Spline smoothing is a popular technique for creating maps of a spatial phenomenon. Most smoothers use the Euclidean metric to measure the distancebetween data. This approach is flawed since the distances between points in thedomain as experienced by the objects within the domain are rarely Euclidean.For example, the movements of animals and people are subject to both physicaland political boundaries (respectively) which must be navigated. Measuringdistances between the objects using the incorrect (Euclidean) metric leads toincorrect inference. The first part of this thesis develops a finite area smootherwhich does not su↵er from this problem when the shape of the area is complex. It begins by rejecting the use of the Schwarz-Christo↵el transform as a method for morphing complex domains due to its squashing of space. From there a method based on preserving within-area distances using multidimensional scaling is developed. High dimensional projections of the data are necessary to avoid a loss of ordering in the points. To smooth reliably in high dimensions Duchon splines are used. The model developed rivals the current best finite area method in prediction error terms and fits easily into larger models. Finally, the utility of projection methods to smooth general distances is explored.The second part of the thesis concerns distance sampling, a widely used setof methods for estimating the abundance of biological populations. The workpresented here introduces mixture formulation for the detection function used tomodel the probability of detection. The use of mixture models leads to flexible but monotonic detection functions, avoiding the unrealistic shapes which conventional methods are prone to. These new models are then applied to several existing, problematic data sets.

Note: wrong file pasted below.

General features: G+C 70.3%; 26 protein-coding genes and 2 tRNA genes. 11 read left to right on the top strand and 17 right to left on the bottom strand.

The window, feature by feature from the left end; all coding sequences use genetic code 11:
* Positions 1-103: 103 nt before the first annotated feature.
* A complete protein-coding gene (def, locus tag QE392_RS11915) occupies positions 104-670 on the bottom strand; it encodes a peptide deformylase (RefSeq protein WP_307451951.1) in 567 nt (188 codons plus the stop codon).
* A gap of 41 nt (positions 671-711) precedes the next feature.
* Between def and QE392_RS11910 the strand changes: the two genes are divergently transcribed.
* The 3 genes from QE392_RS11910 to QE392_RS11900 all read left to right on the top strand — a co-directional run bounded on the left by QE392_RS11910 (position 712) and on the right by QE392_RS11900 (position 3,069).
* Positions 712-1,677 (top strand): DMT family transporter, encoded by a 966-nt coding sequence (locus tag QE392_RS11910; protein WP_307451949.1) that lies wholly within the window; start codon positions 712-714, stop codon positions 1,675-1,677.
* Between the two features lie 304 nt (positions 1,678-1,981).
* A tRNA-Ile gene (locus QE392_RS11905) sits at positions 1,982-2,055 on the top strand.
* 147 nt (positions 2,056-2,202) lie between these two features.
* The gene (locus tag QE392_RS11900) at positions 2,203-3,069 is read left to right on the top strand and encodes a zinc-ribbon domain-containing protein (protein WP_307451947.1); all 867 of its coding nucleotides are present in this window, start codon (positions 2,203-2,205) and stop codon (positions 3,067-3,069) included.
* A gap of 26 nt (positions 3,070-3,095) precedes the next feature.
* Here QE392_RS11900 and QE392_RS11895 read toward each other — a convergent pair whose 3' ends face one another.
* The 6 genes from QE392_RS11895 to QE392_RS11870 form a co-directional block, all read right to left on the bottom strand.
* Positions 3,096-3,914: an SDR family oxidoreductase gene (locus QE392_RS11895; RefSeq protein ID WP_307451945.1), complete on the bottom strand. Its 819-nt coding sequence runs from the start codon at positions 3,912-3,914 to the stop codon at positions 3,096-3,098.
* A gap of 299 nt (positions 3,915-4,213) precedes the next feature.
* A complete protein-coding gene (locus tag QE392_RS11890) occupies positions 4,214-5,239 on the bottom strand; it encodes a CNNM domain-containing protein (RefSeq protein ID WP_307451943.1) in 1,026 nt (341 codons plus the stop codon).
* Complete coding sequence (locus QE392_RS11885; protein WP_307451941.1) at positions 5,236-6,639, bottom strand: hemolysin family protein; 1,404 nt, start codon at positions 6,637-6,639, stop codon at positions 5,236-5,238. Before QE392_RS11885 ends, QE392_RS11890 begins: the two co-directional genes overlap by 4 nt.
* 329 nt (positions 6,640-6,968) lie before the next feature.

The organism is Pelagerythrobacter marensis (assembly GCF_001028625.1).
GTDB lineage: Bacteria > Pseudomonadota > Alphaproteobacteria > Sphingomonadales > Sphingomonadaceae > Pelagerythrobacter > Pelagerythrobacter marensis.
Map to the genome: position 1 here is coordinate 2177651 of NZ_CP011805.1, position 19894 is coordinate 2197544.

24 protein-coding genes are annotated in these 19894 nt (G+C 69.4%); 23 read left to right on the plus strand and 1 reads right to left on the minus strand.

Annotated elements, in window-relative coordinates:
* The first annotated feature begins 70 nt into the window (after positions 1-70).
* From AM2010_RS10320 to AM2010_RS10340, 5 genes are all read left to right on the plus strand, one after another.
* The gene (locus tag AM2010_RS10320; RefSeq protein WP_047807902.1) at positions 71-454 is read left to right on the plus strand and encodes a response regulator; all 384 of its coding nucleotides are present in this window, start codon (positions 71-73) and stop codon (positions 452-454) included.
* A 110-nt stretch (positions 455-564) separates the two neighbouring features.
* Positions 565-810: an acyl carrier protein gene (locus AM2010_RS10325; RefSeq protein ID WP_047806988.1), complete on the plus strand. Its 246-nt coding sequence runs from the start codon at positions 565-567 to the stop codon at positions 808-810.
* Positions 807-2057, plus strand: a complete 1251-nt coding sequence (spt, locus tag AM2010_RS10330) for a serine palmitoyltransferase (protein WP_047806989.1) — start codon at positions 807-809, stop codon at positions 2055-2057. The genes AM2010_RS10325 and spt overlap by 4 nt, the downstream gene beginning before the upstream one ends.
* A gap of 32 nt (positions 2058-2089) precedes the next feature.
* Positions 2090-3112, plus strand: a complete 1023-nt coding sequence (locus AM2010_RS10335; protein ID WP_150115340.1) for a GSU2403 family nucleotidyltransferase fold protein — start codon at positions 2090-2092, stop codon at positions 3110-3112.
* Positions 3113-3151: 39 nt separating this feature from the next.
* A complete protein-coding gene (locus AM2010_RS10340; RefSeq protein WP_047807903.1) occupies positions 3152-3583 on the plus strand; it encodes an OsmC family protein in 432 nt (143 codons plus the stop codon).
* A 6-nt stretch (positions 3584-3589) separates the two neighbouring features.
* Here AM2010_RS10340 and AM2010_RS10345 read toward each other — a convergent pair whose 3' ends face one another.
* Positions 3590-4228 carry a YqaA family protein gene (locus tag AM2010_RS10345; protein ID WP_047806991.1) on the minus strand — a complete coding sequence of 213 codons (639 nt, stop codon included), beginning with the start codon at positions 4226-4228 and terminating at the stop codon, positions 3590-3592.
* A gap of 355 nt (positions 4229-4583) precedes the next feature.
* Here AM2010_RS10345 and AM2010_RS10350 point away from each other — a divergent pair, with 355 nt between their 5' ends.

|Date of Award||27 Apr 2012|
|Supervisor||Simon Wood (Supervisor)|
- distance sampling